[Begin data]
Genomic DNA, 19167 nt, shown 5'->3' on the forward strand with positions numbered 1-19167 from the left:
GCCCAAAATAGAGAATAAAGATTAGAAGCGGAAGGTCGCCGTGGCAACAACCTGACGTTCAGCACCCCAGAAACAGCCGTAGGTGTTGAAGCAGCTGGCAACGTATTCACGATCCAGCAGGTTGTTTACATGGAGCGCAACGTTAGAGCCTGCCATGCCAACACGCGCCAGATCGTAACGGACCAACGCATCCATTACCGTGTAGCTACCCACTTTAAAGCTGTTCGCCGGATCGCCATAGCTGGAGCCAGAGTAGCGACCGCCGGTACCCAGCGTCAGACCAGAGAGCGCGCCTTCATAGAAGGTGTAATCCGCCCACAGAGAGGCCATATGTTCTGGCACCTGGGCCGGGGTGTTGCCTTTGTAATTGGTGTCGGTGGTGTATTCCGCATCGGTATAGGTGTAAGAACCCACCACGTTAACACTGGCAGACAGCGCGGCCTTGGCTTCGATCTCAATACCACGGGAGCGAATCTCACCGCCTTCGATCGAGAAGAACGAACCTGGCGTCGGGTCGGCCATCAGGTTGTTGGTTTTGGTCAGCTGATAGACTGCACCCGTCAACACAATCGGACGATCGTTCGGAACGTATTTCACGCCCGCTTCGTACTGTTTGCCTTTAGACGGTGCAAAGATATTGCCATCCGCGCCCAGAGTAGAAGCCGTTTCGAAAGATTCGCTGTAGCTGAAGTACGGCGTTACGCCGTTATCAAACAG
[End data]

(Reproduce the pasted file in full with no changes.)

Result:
Genomic DNA, 19167 nt, shown 5'->3' on the forward strand with positions numbered 1-19167 from the left:
GCCCAAAATAGAGAATAAAGATTAGAAGCGGAAGGTCGCCGTGGCAACAACCTGACGTTCAGCACCCCAGAAACAGCCGTAGGTGTTGAAGCAGCTGGCAACGTATTCACGATCCAGCAGGTTGTTTACATGGAGCGCAACGTTAGAGCCTGCCATGCCAACACGCGCCAGATCGTAACGGACCAACGCATCCATTACCGTGTAGCTACCCACTTTAAAGCTGTTCGCCGGATCGCCATAGCTGGAGCCAGAGTAGCGACCGCCGGTACCCAGCGTCAGACCAGAGAGCGCGCCTTCATAGAAGGTGTAATCCGCCCACAGAGAGGCCATATGTTCTGGCACCTGGGCCGGGGTGTTGCCTTTGTAATTGGTGTCGGTGGTGTATTCCGCATCGGTATAGGTGTAAGAACCCACCACGTTAACACTGGCAGACAGCGCGGCCTTGGCTTCGATCTCAATACCACGGGAGCGAATCTCACCGCCTTCGATCGAGAAGAACGAACCTGGCGTCGGGTCGGCCATCAGGTTGTTGGTTTTGGTCAGCTGATAGACTGCACCCGTCAACACAATCGGACGATCGTTCGGAACGTATTTCACGCCCGCTTCGTACTGTTTGCCTTTAGACGGTGCAAAGATATTGCCATCCGCGCCCAGAGTAGAAGCCGTTTCGAAAGATTCGCTGTAGCTGAAGTACGGCGTTACGCCGTTATCAAACAG